Today’s guest post is written by David Horne.

You want to build an incredible brand. This is one reason you became a marketing professional or started a company in the first place.

Who doesn’t want to create the next Google, Apple, Nike, or Coke?

Who doesn’t want to drive an incredible brand, one people love, that affects lives, and changes the world?

 “We are no doubt in the Great Age of the Brand.” – Tom Peters

Before you can build a brand that has market ubiquity, fosters loyalty, and promotes advocacy, the proper foundation must be set.

That foundation is credibility.

Credibility is defined as “the quality or power of inspiring belief.” There is no way to build an incredible brand without trust.

All great brands do this. They inspire us to believe. We trust them.

There are two types of credibility: Current credibility and past credibility

Current credibility is earned by delivering on promises. Take Zappos (cliché, I know, but hang in there) for example. They have current credibility because they inspire customers to trust them with their promise and delivery of amazing service.

You can also look at Evernote. They have current credibility because they provide an application that helps people remember stuff. It does what it says, and the story they tell is true.

Past credibility means trust has been built during the course of years or generations. This doesn’t make a brand exempt from staying relevant to its audience, but it gives them stored equity in the trust bank of our minds. Proctor & Gamble is a great example of this. They built credibility years ago with Tide, Crest, and Ivory, and have carried it through for decades.

On a smaller scale, in my hometown is a place called El’s Drive-In. For more than 50 years, they have served hamburgers and shrimp burgers. Even though all the chain burger joints have popped up, they still have packed crowds from credibility they earned since the sixties.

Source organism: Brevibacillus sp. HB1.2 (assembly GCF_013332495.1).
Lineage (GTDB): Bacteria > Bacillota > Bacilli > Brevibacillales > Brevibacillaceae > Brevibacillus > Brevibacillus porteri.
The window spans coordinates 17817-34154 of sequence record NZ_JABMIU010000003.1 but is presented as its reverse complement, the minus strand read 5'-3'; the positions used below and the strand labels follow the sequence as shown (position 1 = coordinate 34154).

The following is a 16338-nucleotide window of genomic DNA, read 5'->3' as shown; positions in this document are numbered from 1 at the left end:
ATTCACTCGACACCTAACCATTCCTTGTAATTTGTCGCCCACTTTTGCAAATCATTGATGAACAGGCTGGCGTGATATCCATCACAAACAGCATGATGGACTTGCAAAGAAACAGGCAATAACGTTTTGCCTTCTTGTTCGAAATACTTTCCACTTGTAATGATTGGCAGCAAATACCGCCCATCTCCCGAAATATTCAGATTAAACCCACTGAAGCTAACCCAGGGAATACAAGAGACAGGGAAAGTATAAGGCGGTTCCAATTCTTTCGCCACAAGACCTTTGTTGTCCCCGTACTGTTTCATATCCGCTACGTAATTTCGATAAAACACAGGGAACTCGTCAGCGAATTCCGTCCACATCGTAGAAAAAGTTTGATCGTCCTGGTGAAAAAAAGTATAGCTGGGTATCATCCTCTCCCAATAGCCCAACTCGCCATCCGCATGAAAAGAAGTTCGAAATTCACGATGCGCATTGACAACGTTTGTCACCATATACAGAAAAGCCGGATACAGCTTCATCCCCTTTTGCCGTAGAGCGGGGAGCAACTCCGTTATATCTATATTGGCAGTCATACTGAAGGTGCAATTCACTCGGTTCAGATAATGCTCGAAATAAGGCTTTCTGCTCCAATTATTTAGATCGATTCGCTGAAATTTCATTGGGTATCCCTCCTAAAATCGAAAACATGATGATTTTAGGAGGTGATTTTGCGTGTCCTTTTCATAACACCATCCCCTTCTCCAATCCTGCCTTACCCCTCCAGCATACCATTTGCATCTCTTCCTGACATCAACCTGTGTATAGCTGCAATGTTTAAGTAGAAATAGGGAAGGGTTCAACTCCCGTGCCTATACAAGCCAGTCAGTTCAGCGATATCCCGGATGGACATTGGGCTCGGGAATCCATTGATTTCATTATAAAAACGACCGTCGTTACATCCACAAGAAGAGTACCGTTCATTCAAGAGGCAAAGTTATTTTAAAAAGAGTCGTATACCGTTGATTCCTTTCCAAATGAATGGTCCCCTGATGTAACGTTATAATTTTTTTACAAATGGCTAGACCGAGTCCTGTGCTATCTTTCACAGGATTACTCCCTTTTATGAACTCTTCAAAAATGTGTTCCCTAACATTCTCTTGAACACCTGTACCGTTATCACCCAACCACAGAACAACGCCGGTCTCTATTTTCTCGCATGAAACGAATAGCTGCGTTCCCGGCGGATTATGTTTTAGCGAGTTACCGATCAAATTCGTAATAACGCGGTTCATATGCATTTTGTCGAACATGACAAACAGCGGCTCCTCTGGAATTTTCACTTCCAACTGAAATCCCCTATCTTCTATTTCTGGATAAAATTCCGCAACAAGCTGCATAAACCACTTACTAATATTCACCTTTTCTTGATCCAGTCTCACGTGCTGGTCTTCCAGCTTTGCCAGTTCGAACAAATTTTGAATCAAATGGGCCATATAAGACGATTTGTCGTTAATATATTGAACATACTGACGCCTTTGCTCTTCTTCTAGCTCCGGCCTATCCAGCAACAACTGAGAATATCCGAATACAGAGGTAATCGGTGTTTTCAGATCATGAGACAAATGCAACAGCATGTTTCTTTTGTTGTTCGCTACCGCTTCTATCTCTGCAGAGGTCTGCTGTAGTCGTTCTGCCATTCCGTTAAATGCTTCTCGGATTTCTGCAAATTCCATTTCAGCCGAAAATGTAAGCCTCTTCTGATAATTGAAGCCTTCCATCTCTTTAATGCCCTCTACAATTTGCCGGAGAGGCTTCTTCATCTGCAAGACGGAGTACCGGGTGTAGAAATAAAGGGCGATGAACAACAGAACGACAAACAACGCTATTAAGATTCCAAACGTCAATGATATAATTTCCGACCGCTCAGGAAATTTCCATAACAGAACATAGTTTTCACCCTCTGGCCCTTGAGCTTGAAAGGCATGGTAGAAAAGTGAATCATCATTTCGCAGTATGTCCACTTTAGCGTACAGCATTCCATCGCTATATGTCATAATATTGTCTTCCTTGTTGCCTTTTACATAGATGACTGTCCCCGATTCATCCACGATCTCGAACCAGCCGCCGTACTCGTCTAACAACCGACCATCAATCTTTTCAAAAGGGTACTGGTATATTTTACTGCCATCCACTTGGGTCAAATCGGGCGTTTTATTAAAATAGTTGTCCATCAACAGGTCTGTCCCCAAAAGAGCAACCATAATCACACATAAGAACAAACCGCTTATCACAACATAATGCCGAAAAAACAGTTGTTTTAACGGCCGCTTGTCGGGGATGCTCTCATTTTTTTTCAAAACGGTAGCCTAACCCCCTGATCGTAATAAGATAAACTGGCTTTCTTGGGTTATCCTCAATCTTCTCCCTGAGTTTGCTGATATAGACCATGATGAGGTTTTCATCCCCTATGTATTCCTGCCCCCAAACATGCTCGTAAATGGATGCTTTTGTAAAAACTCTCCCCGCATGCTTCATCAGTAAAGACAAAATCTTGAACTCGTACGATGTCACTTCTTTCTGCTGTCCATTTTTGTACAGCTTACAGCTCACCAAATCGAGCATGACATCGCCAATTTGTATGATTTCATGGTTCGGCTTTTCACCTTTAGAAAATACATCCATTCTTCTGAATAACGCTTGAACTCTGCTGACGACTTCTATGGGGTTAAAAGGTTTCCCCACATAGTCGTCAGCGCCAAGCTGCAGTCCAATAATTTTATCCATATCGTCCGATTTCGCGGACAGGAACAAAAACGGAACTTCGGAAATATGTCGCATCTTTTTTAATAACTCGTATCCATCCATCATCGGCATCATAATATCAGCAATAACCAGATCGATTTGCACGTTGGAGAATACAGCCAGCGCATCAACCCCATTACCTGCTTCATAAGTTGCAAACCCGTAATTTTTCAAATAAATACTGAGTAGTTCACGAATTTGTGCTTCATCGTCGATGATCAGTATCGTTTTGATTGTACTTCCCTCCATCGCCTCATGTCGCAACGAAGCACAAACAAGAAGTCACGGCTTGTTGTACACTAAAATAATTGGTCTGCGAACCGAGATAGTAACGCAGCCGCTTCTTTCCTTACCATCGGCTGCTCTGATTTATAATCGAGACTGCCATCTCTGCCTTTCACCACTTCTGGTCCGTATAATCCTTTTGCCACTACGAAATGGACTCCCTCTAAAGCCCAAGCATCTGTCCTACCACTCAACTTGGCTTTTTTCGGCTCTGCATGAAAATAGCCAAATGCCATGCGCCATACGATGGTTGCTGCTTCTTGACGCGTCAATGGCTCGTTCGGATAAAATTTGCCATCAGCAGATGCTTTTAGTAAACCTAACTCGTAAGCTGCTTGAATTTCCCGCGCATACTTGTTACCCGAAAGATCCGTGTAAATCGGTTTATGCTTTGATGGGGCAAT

And then you have established credibility. From this foundation you can build an incredible brand in three parts:

  1. Instill confidence.
  2. Show competence.
  3. Be consistent.

1. Instill Confidence

To become incredible you must instill confidence with your audience.  Apple makes stuff that works. Chanel gives people a sense of class and sophistication. People must have confidence in the brand and in what it will do for them. Marketers mistakenly tout features all day long but instilling confidence is a product of the benefits.

2. Show Competence

Let’s face it, if your product or organization doesn’t perform, it will starve. Beyond that, incredible brands can do something better or at least in a more unique way than the others. Southwest Airlines showed how an efficient airline should be run.  Google showed that search engines can find what you are seeking. There is no room for a brand that doesn’t deliver what the market wants.

3. Be Consistent

Like the company or not, McDonald’s built an incredible brand on this principle. Consumers like predictability. They want expectations to be met or exceeded. Tiffany and Co. executes this with their blue box. Starbucks executes it with espressos and coffee. Continuity must be present in every interaction with the customer.

“Any damn fool can put on a deal, but it takes genius, faith, and perseverance to create a brand.” – David Ogilvy 

We have talked about laying a foundation of credibility. And have looked at three steps to moving from credible to incredible by instilling confidence, being consistent, and showing competence. Now, focus your marketing efforts on contributing to one or several of these elements. Everything you do should move you one step closer to becoming incredible.

What are you doing to make your brand incredible?

David Horne blogs at  He is the co-founder of the marketing firm West Hall Media. David is also an adjunct professor of marketing and social media at Greensboro College, event speaker, and former professional golfer.